A Financial Education Event
     

Writer’s Corner — Should I Fund My Own Travel to Go on National Media?

I’m beginning an “Writer’s Corner” for my friends who are in the publishing and media field. One of the questions that authors often ask is, “Where should I put my marketing dollars?” When you have an opportunity to go on a nice, national show and you have to fund the trip yourself, how can you make sure it’s worth what I call the “Media Investment.” So if you are invited on a show, make sure that they are a class act, with a nice set, great team of professionals, excellent production quality and easy to work with ahead of time. But NEVER pay production costs and RARELY pay for play! I do have a source that has a worthwhile pay-for-placement schedule and if you email me at assistant@elliekay.com, I’ll send you her contact info. The main thing this blog is looking at is: paying your own travel costs.

When it comes to the ever present question: “should I fund my travel or should I not?” A big consideration is if your publicity dollars are tight–then you might want to pass. Instead, spend those dollars on your website, social media and radio or skype ops that can be done from your home office.

That having been said, there are some ways to make the possibility of a national television appearance more viable financially, even if you have to fund travel yourself. Here are some ideas:

1) TWO FOR ONE DEAL — Dovetail the media trip off of a nearby major market media trip. If your publisher will pay for you to do a nearby media market tour, then let them know you’ll do the secondary show on your own. This might make your publisher more likely to fund the first market for you since they will be getting a “two for one” deal out of it –two media markets for their one market investment. Or, if you are speaking at an event near the proposed television show, then dovetail the media gig off the speaking gig.

2) MULTIPLES —Pitch the producer with the idea of recording multiple interviews. If you can do the live interview that day, then record 2 to 3 more interview segments on the set after the show, then they will have these shows in the can and you will be on once a week until these segments run out. It makes your monetary investment (for the trip) more valuable. This is how I was able to be on one international show 12 times in 3 trips. I did one live show on each of these trips and 3 recorded shows. But please note: THESE MUST BE ARRANGED BEFOREHAND. Don’t expect to make the pitch about multiple shows the day before you travel and then expect to record afterwards. Pitch the idea of multiples ahead of time, before you book the show and see if they have time in their production schedule to make it work.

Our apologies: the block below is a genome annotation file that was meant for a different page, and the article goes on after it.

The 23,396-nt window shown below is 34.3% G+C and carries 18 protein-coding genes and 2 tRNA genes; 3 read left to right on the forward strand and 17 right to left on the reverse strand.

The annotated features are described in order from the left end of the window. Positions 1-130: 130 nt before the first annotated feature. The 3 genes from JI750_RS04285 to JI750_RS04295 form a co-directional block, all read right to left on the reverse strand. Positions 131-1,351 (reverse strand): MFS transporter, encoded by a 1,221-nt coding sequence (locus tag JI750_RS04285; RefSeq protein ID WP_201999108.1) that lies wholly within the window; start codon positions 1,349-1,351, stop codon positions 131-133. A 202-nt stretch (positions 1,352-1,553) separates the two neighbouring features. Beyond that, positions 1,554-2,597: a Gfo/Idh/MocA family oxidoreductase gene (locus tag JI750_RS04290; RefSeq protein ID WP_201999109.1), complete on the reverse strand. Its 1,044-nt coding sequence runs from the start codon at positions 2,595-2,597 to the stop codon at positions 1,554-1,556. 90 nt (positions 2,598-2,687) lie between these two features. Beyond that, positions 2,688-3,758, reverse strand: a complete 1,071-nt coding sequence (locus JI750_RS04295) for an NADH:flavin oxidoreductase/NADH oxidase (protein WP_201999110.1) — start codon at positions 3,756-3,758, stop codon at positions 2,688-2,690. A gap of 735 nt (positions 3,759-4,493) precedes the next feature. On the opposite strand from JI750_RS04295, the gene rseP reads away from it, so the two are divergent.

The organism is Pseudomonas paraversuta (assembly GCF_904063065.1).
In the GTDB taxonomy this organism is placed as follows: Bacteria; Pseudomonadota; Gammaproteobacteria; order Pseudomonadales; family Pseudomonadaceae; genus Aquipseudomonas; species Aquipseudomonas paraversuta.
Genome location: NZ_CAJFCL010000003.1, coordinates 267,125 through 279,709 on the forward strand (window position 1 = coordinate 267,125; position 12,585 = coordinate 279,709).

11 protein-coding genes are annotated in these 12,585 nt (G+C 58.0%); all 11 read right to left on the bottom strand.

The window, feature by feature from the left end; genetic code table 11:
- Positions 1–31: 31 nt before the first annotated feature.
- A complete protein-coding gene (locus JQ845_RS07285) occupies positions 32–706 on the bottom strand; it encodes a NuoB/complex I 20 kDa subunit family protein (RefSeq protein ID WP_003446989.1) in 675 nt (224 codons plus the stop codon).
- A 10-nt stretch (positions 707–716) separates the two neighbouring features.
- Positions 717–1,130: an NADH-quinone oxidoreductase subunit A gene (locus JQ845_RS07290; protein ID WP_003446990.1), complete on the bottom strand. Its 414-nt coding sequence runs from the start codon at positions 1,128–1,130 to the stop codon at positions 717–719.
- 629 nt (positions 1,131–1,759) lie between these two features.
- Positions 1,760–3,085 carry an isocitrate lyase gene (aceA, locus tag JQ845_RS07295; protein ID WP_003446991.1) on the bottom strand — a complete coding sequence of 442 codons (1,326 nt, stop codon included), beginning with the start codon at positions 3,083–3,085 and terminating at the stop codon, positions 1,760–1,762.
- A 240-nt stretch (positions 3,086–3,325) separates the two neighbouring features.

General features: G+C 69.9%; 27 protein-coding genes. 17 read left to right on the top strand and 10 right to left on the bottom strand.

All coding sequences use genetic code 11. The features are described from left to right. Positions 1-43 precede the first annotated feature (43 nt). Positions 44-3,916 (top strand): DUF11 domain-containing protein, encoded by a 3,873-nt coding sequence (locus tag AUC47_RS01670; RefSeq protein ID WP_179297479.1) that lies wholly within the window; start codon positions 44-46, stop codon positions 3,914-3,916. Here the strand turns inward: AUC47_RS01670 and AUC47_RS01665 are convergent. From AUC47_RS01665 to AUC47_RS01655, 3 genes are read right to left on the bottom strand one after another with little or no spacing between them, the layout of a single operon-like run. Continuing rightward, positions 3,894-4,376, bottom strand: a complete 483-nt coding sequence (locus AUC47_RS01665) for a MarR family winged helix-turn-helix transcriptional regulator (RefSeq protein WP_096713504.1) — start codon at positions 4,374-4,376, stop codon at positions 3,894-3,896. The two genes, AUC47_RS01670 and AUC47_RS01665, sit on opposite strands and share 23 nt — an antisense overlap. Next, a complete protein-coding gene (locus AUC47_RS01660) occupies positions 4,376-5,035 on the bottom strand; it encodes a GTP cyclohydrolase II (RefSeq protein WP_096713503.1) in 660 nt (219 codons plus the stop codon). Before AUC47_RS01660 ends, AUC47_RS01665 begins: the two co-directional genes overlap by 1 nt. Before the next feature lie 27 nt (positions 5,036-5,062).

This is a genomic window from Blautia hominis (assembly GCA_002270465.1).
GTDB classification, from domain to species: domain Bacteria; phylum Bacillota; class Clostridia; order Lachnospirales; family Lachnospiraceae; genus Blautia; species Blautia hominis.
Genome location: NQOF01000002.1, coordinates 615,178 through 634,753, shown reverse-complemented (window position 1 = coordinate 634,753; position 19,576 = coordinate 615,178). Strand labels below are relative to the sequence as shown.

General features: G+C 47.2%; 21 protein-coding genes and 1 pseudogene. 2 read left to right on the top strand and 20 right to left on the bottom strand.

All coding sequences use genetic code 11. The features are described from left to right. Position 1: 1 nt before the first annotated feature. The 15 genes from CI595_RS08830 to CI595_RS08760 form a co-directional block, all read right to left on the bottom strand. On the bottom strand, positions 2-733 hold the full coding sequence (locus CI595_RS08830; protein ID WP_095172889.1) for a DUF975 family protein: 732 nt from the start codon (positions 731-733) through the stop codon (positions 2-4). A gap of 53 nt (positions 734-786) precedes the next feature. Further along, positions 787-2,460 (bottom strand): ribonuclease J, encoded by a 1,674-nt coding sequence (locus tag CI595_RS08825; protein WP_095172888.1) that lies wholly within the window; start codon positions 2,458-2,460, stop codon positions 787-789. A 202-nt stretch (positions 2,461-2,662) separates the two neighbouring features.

3) TIMELESS – If your interview is not headline driven, then try to make it timeless by avoiding mention of events in the news, holidays, days of the week or seasons. Then tell the producer that you are going to try not to “date” the interview so they can re-air it at another time in the event it fits another show in the future and they want to drop in as a segment again on another show.

4) SKYPE – Pitch the idea of a skype interview (free for you). If the angle of your story can become newsworthy (highlighting something that is in the headlines), then they might consider a skype interview. These are usually reserved for those who have been in studio at least once and proven that they can handle an interview. But if you have media clips you could show them and if you’ve done skype interviews before, then make the offer. That way you don’t incur any travel expenses at all. Furthermore, if you go in studio (following one of the tips listed), then be sure you get the producer’s card for future skype opportunities.

NEW AUTHORS – For some writers who are new to the game, a show where you have to fund your own travel would be a good option for you if: 1) you are just starting out in media & want the experience 2) you have the money to invest, and/or 3) you really need a media clip of you on an international or national show. In these cases, it could be all right to invest in going on this show. But be sure you try to get the most “bang for your buck” by following some of the ideas I listed above.

BONUS TIP: If you are recording multiple interviews (in person or via skype) for a faith based show, then try to make one of them a bit more generic (or crossover friendly). Oftentimes these clips are required by national shows like The Today Show, the Nate Berkus Show, ABC News, CNN, CNBC, MSNBC, etc, when they are exploring the idea of having you on a show. These mainstream producers might come calling (or if your publicist pitches them) and they will ask for a media clip to see how you look and act on the air. If you have a clip that is more mainstream (and less evangelical), then you’re more likely to get the media booking.